Another golf course is turning to Rees Jones to make it worthy of the USGA. The latest is Chicago’s Cog Hill, which hosts the Western Open. This was in today’s Chicago Sun-Times:
Cog Hill owner Frank Jemsek had been in negotiations with Jones and his staff for nearly a year in Jemsek’s efforts to make the Western Open site a suitable U.S. Open venue. Jones associate Greg Muirhead visited Cog Hill last July before
Jones toured the course with Jemsek on Oct. 11. Jemsek revealed during last weekend’s Chicago Golf Show that negotiations were successful. “They’ve cashed our check,” said Jemsek, who said work will begin on a limited basis after this year’s Western, which ends July 9.
So what is Jones doing, exactly?
The heart of the renovation will be on Dubsdread’s last four holes. No. 15, which plays as a short par-5 now, will become a long par-4 with new tees shortening the hole. Nos. 16 and 18, both par-4s, will be lengthened with green-side hazards accentuated. And the par-4 17th, deemed much too easy by Jones, will be completely rebuilt with the green reduced and bunkers added.
Is it just me, or this all that Rees’ office has become known for? In Canada, he recently opened Grand Niagara, but there have been few courses with less buzz open in this country in recent memory. Have any of my readers played it? My contacts say it was nice, but built on flat land with few natural features. The club’s website is not operating currently, but it says they are going ahead with a Greg Norman designed course on the same property. I’ll believe that when I see the actual course.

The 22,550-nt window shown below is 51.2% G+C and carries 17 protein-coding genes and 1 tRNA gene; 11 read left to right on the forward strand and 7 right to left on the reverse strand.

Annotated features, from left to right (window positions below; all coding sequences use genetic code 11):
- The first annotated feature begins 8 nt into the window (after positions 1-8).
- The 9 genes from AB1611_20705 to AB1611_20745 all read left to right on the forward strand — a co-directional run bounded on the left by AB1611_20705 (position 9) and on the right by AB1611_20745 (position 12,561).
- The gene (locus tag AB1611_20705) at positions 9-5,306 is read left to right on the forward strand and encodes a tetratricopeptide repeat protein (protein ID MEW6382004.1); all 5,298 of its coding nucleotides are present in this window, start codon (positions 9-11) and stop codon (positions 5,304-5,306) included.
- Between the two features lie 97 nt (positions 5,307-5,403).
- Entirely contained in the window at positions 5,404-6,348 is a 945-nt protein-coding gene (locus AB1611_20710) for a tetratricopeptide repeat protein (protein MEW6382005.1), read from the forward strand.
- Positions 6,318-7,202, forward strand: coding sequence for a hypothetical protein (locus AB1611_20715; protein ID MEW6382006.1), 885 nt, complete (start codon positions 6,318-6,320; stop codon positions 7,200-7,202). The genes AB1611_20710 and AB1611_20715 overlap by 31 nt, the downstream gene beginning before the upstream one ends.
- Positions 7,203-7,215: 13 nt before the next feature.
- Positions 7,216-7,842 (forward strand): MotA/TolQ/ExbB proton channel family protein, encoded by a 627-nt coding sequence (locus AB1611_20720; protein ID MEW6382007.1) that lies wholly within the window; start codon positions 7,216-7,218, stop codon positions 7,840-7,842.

The Orlando Sentinel’s Steve Elling has a story on the US Open at Winged Foot in New York.Apparently the USGA thinks variable heights of rough will make everything equal again. I don’t see how this is going to impact Bubba Watson’s 350-yard drives, but who am I to say anything against the USGA?
When the pros pull out their whompin’ sticks this summer at Winged Foot, they will be greeted for the first time by multi-fanged rough of variable lengths, a departure from the traditional, do-or-die norm associated with golf’s most punitive set-up.”It’s a done deal,” said Marty Parkes, a USGA spokesman.Under the new plan, the length of the grass will increase in inverse proportion to the misfire. Sort of like serving detention, the punishment for bursts of wildness will indeed fit the crime.Moreover, the rough heights will be adjusted depending upon the length of the hole, which means missing a fairway by a few yards on a 495-yard par-4 won’t be as bad as hitting it sideways on a shorter two-shot hole.